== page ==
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Orbital Cellulitis in Children

Orbital Cellulitis in Children

Orbital cellulitis is an eye condition that can develop in both adults and children. This condition can potentially be very serious if it is not treated properly. Learning more about this orbital cellulitis will help you to understand the symptoms and treatment options associated with this condition.

What is Orbital Cellulitis?

Orbital cellulitis is a type of infection that impacts the area around the eye (the orbit). It can affect the tissues in the eyebrows, the eyelids and even the cheek. It can be very painful and can potentially lead to serious complications. Orbital cellulitis in children is typically caused by a type of bacteria that causes a sinus infection known as Haemophilus influenzae. Children that are between the ages of six and seven are at the greatest risk for this type of infection. It can also be caused by a stye on the eye, surgery, bug bites or injury to the eyelid. This condition can also be caused by a strep or staph infection. Dental infections can spread and occasionally cause orbital cellulitis.

Symptoms of Orbital Cellulitis

Orbital cellulitis in children or adults can be very painful. Many children with the condition complain of pain in the eye and vision loss. They may also experience a reduced ability to move the eye and a bulging of the affected eye(s). Redness and swelling of the eyelid, discharge, fever (over 102 degrees), a shiny eyelid and difficulty opening the eye are also common symptoms of this condition.

What Are the Treatment Options?

Quick treatment is essential when children are suffering from orbital cellulitis. This condition can progress rapidly and if proper treatment is not administered it can lead to blindness. It is important to see a doctor as soon as possible if you suspect that you or your child has this condition. Generally treatment will consist of antibiotic treatment. Children are typically admitted into the hospital for observation while they receive intensive IV antibiotic treatment. The patient will also receive laboratory testing including wound cultures to better determine the proper treatment course. Generally antibiotics like penicillin or cephalosporin will be used. If the orbital cellulitis is caused by MRSA (a drug resistant Staph infection) stronger antibiotics may be needed. Once the IV antibiotic course is completed the patient will often continue their treatment with a round of oral antibiotics taken from home for the next two to three weeks. Sometimes surgery is needed to properly treat orbital cellulitis. Surgery is generally the chosen treatment method if the infection is an imminent threat to either vision or the brain. Typically surgery will drain the infection. There is a good chance of recovery without long term complication if immediate treatment is administered.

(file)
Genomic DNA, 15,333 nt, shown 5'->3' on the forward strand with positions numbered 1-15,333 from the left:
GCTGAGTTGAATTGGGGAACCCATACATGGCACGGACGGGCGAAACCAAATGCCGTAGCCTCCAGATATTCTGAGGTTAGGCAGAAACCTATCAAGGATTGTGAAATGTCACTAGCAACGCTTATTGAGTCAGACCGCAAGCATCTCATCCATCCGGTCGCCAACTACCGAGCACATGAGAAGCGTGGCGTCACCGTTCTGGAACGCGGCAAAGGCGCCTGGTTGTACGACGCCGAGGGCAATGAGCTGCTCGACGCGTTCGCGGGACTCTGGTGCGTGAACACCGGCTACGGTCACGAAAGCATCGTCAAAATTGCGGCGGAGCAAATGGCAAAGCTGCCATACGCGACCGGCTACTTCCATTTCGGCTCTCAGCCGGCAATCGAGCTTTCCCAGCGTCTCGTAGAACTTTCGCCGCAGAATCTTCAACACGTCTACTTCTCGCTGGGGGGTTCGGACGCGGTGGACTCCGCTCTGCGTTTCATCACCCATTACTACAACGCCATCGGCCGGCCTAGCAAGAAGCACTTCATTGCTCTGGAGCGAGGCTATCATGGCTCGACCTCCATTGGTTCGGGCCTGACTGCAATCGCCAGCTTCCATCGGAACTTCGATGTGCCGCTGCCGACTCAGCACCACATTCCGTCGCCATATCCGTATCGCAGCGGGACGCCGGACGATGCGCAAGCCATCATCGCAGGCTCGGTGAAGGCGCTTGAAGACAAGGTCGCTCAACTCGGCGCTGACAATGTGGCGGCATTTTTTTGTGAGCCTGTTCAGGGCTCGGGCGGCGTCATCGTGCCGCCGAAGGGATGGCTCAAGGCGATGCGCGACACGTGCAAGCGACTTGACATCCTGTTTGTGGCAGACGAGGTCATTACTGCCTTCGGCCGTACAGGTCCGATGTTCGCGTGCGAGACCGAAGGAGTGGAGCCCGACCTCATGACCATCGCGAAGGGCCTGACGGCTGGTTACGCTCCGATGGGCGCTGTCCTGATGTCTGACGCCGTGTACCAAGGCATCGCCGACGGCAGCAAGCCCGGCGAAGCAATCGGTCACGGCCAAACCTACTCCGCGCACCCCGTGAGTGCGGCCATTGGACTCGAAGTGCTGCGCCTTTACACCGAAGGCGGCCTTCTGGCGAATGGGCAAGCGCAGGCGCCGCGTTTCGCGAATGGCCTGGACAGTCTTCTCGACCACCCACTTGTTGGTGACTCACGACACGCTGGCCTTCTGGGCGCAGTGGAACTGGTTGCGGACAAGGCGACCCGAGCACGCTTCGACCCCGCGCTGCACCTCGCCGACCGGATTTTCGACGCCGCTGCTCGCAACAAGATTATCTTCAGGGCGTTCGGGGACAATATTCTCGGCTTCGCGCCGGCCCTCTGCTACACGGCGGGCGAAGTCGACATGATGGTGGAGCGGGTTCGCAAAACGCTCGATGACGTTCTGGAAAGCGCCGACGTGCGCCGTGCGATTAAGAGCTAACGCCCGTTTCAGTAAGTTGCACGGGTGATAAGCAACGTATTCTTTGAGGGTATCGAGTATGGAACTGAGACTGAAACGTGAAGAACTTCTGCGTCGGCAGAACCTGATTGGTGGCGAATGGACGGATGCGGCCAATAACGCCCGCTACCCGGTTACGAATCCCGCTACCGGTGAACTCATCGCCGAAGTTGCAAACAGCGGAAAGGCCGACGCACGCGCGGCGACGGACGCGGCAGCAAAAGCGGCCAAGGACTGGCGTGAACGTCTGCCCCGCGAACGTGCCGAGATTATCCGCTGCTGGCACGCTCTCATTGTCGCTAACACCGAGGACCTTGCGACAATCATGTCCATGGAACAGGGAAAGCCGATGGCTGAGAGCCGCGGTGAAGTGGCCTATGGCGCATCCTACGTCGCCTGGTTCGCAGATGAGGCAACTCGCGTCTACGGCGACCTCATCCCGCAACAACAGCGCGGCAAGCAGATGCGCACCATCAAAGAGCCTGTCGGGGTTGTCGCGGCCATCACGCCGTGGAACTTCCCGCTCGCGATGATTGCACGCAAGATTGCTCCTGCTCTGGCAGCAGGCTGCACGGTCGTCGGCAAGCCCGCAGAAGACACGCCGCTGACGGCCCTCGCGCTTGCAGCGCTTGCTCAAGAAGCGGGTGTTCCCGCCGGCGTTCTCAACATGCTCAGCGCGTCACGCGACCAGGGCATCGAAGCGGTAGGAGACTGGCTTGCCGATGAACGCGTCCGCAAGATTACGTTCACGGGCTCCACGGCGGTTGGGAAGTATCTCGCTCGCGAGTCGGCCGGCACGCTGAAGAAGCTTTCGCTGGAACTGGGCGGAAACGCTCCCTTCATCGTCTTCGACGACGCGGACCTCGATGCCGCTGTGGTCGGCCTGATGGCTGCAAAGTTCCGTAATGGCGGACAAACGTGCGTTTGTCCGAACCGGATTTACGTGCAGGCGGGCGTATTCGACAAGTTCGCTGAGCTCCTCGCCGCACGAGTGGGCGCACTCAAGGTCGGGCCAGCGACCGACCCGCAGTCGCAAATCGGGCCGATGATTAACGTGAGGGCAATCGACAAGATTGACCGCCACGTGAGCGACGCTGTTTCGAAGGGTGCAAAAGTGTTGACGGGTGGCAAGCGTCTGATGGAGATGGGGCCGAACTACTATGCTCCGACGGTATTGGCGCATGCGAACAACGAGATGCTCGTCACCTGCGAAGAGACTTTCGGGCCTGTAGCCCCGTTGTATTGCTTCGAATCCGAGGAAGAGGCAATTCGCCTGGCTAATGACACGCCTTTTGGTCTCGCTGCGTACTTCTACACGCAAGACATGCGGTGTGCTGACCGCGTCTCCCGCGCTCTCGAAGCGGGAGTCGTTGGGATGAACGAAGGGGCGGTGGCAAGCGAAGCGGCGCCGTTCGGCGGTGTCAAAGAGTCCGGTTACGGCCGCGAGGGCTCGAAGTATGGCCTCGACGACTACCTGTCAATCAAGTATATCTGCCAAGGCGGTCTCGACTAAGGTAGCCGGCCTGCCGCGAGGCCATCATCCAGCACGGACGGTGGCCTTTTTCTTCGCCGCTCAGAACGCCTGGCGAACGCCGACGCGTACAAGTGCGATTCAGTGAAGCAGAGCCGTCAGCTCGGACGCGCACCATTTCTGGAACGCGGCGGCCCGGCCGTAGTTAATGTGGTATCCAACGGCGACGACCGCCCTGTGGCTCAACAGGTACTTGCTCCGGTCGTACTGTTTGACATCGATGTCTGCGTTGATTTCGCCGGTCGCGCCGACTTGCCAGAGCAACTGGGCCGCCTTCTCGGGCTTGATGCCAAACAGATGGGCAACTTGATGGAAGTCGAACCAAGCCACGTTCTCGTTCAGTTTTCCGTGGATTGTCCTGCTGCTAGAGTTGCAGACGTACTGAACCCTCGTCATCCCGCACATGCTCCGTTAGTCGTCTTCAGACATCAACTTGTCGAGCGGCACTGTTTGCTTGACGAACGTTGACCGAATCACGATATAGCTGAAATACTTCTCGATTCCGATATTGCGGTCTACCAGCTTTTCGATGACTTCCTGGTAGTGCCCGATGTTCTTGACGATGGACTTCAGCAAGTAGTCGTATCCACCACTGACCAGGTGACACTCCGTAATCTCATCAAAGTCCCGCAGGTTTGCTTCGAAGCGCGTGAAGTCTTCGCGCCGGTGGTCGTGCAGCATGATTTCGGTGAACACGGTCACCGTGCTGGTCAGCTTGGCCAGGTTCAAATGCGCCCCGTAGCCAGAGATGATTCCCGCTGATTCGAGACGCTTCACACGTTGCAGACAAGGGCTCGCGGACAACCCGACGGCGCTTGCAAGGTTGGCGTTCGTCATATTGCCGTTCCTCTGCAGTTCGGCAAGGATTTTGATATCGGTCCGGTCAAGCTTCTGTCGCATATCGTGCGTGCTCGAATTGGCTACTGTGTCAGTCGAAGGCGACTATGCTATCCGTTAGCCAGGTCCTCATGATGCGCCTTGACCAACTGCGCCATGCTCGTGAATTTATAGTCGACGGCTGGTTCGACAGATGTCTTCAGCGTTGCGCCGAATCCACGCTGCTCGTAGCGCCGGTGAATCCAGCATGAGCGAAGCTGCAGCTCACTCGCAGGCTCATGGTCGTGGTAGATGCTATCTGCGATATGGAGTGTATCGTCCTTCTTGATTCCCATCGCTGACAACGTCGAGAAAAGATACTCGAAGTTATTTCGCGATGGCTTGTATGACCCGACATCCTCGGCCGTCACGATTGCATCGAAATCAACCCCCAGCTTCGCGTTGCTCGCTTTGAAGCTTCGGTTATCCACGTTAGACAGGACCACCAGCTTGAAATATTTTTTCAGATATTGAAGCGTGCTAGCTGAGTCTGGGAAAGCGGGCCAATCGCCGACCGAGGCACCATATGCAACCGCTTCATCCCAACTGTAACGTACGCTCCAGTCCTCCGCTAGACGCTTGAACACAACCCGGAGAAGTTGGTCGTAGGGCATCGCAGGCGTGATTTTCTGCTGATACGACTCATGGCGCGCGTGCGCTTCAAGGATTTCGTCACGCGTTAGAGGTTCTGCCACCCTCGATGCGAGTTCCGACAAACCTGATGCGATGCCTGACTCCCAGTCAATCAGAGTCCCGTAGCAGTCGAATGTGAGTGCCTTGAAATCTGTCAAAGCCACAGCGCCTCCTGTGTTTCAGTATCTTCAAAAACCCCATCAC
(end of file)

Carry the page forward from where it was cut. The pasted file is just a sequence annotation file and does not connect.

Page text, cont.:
What Complications Can Occur as a Result of Orbital Cellulitis?

If immediate treatment is not sought or if the treatment is not successful there is a chance for serious complications as a result of orbital cellulitis. This condition can progress very rapidly and can become serious very quickly. Many different complications can occur including hearing loss, meningitis, optic nerve damage, blood infection, vision loss or blindness and in serious cases, death.

Prevention of Orbital Cellulitis

The best way to treat orbital cellulitis is to prevent the infection from happening. Young children can greatly reduce their risk of infection by getting the HiB vaccination on schedule. This vaccination will keep children from contracting an infection as a result of Haemophilus exposure which is one of the primary causes of orbital cellulitis in children. Children that have been exposed directly to this bacterium may be treated with antibiotics as a preventative measure. Additionally it is important to immediately address problems like sinus infections or dental infections as these infections can spread to the orbit. Orbital cellulitis in children can be serious, but with early treatment and proper prevention it will generally not cause any long term problems. It is important to make sure that your children receive their vaccinations on schedule and that you seek medical treatment for infections to keep this serious condition from occurring. If a child has signs of orbital cellulitis you should take them to a doctor immediately since early treatment is important and this type of infection can spread rapidly.

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